“These photos allow me to take a step to the side, look back, and refashion the work I do in Hollywood,” he says.
Now, they are looking for a way to refashion memories even years after they were created.
Kundera was reacting against the efforts of 20th-century totalitarian regimes to refashion novelists as propagandists.
When the facts did not suit her, my mother would go to great lengths to refashion them altogether.
As this information spreads, community colleges and institutions of higher learning will have to refashion themselves.
Then, perhaps, peasant lovers will wander here and refashion their dreams of a chivalrous world.
What it usually does is to refashion an old one, or to devote an old one to new uses.
He may refashion institutions that may express the new in modern terms.
On their removal from the Tower the jewels are carefully inventoried, and Heriot is set to work to refashion them.
Brushing therefore to one side, and indeed quite forgetting my safe principles, I began to refashion and new-model the State.
c.1300, "shape, manner, mode," from Old French façon (12c.) "face, appearance; construction, pattern, design; thing done; beauty; manner, characteristic feature," from Latin factionem (nominative factio) "group of people acting together," literally "a making or doing," from facere "to make" (see factitious).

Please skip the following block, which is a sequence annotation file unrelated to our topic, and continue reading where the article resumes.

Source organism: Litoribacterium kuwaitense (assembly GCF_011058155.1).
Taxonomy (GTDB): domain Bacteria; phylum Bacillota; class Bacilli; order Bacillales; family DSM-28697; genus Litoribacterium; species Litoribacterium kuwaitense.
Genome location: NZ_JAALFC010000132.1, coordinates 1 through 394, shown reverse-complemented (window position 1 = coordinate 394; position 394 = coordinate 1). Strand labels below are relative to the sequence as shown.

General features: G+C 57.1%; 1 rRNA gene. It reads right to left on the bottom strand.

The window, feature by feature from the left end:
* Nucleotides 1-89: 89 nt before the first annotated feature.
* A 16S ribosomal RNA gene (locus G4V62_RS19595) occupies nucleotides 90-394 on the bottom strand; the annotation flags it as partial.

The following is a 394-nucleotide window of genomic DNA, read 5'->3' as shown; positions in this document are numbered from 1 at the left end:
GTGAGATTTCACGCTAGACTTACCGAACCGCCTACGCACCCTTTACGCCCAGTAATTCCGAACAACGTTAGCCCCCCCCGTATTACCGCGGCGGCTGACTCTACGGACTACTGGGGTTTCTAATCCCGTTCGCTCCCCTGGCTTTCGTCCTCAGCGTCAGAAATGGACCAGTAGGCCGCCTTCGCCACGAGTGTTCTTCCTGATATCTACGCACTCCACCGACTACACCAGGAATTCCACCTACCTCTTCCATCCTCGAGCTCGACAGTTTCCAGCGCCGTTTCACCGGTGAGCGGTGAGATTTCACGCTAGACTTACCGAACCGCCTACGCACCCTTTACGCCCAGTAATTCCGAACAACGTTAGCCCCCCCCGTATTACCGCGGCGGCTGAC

Sense of "prevailing custom" is from late 15c.; that of "style of attire" is from 1520s.
To call a fashion wearable is the kiss of death. No new fashion worth its salt is wearable. [Eugenia Sheppard, "New York Herald Tribune," Jan. 13, 1960]Fashion plate (1851) originally was "full-page picture in a popular magazine showing the prevailing or latest style of dress," in reference to the typographic "plate" from which it was printed. Transfered sense of "well-dressed person" had emerged by 1920s.
early 15c.; see fashion (n.). Related: Fashioned; fashioning.